Abstract

This paper proposal is to include MOOCs (Massive Open Online Courses) as creditable courses in engineering programs at the National Polytechnic School of Ecuador. Currently, the curriculum of all the engineering students at the National Polytechnic School includes an elective subject of three credits chosen from the course offer of the university. The idea is to expand the options of elective subjects the students can choose from with lists of selected MOOCs from global providers such as Coursera and Udacity. In addition to fulfilling a number of requirements related to the content and duration of the courses, one important challenge is that these selected MOOCs should comply with web accessibility requirements specific for the special needs of non-native speakers.Web accessibility is the property of a website to support the same level of effectiveness for people with disabilities as it does for non-disabled people. As an accessible website is designed to meet different user needs, preferences, skills and situations, this flexibility also benefits people without disabilities in certain situations, such as MOOCs students who are non-native speakers.MOOCs do not differ much from online courses that have existed for many years: a syllabus, a calendar, educational materials (mainly videos), some activities or projects, quizzes (usually multiple choice questions) to assess students’ learning, and a forum to discuss with instructors and fellow learners. Their main interest lies not so much in the courses that offers, which are courses in a broad variety of topics endorsed by recognized educational institutions, but in the fact that MOOCs can build learning communities across a common field of study globally, massively and openly. Hence, instructors, teacher assistants and students come from diverse cultures and speak different native languages.Unfortunately, MOOCs rise new challenges on web accessibility. For example, cultural differences and background knowledge has to be taken in account when choosing contents, examples, and learning activities which might be unfamiliar or even offensive to certain cultures. Also, user interfaces requires special adaptations for non-native speakers.In this paper we will present a preliminary list of web accessibility requirements, we will highlight the challenges, and we will comment possible paths of solutions with the goal to a better understanding of the special needs of non-native speakers using MOOCs. This understanding will be the base for establishing criteria for a preliminary selection of MOOCs as creditable courses in engineering programs at the National Polytechnic School. Nevertheless, this criteria can also be useful for other higher education institutions interested in including MOOCs in their official programs.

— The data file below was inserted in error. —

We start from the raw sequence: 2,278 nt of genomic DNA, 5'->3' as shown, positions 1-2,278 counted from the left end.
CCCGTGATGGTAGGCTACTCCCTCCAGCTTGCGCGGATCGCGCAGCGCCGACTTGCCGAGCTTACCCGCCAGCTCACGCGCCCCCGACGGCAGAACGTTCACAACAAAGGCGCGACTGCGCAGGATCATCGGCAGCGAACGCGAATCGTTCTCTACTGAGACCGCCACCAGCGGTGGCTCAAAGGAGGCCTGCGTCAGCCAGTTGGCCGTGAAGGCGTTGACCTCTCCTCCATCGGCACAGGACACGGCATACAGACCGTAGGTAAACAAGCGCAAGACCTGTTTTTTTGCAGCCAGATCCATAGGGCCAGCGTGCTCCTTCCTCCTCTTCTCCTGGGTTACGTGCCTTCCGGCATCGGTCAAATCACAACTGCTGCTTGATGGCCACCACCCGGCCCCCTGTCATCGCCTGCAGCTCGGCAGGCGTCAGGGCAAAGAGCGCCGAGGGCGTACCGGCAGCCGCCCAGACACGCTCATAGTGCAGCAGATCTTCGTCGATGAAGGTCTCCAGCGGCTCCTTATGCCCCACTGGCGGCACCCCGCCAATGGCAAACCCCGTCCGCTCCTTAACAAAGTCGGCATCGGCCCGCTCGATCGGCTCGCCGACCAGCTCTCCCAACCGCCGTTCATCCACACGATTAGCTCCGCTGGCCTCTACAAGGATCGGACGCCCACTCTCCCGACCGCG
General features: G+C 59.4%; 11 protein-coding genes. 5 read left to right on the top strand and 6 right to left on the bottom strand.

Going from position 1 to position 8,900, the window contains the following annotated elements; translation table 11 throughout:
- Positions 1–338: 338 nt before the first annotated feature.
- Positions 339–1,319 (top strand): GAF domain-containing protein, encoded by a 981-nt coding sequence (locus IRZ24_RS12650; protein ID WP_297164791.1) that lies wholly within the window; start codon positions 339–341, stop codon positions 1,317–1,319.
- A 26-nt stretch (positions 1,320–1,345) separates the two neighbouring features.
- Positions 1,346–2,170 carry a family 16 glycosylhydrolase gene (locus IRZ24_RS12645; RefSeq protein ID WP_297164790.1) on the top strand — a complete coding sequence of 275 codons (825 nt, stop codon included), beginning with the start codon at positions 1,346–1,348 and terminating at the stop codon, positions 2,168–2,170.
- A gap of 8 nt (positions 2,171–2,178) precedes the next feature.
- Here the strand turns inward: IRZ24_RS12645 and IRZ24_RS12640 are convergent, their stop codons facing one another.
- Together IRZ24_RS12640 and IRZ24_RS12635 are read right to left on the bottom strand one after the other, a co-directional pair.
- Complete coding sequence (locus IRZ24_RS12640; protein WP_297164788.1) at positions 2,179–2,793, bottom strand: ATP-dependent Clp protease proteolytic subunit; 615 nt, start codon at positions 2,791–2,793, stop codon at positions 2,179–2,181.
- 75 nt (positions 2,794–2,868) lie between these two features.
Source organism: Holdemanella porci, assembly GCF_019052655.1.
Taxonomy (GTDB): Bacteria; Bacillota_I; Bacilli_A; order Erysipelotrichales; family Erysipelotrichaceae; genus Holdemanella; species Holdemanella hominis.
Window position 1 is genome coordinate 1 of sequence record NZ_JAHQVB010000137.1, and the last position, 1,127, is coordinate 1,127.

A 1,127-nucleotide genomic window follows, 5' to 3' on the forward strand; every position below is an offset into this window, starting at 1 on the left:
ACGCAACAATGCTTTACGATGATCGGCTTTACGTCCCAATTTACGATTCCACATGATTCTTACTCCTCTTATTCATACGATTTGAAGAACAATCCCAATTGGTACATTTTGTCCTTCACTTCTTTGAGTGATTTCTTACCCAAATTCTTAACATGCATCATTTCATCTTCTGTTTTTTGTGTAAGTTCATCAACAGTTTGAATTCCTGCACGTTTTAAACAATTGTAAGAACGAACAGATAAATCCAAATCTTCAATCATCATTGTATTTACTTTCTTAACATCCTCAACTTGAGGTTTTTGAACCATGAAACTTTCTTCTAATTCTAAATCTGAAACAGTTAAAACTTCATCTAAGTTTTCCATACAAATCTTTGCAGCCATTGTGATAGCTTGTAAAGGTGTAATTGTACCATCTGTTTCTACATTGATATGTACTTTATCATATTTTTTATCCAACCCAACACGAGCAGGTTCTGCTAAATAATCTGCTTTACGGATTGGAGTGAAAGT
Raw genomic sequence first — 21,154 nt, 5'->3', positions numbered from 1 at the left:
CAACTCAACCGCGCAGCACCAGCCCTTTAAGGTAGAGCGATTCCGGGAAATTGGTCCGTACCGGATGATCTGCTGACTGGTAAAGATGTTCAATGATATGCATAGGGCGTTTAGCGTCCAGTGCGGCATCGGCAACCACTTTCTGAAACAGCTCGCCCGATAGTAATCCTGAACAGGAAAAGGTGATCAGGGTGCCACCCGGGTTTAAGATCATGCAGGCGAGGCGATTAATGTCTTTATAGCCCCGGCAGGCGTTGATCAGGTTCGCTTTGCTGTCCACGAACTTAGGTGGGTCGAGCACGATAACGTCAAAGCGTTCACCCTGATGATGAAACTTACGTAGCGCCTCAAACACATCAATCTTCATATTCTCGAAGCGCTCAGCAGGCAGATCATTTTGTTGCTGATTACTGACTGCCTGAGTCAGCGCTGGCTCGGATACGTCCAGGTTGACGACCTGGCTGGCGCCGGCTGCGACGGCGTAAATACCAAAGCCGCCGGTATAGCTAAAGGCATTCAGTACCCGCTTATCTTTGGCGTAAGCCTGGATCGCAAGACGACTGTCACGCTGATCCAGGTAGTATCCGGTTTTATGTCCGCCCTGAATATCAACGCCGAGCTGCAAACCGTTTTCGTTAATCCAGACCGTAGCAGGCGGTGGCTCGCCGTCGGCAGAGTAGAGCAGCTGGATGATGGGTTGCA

Keywords

Engineering Curriculum, Massive Open Online Courses, Web Accessibility, Web Content Accessibility Guidelines, User Interface, Non-native speakers.

Acknowledgement

This research has been partly supported by the projects MESOLAP (TIN2010-14860) and GEODAS-BI (TIN2012-37493-C03-03) from the Spanish Ministry of Economy and Competitiveness.